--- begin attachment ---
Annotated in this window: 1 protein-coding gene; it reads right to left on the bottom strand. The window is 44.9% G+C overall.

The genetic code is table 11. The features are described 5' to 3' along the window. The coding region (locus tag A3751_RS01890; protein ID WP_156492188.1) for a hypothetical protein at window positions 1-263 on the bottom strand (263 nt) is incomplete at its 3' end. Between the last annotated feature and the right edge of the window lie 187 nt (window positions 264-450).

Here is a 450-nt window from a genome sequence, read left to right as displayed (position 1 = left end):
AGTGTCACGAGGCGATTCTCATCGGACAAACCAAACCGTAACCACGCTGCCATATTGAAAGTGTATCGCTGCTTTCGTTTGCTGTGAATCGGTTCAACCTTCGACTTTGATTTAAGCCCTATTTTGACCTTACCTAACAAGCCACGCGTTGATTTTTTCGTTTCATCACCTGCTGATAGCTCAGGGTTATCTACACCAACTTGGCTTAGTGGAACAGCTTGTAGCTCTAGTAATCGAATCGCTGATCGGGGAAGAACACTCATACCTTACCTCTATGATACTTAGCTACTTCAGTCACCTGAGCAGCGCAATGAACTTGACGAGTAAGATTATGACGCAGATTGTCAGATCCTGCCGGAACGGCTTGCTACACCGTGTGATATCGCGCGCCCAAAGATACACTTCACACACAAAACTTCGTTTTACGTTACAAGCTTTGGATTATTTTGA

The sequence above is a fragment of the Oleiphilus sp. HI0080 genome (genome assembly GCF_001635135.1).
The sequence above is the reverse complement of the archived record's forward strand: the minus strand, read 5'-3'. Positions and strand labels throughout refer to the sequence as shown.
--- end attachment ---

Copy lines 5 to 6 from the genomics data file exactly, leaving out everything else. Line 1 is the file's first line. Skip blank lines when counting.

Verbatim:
The sequence above is a fragment of the Oleiphilus sp. HI0080 genome (genome assembly GCF_001635135.1).
The sequence above is the reverse complement of the archived record's forward strand: the minus strand, read 5'-3'. Positions and strand labels throughout refer to the sequence as shown.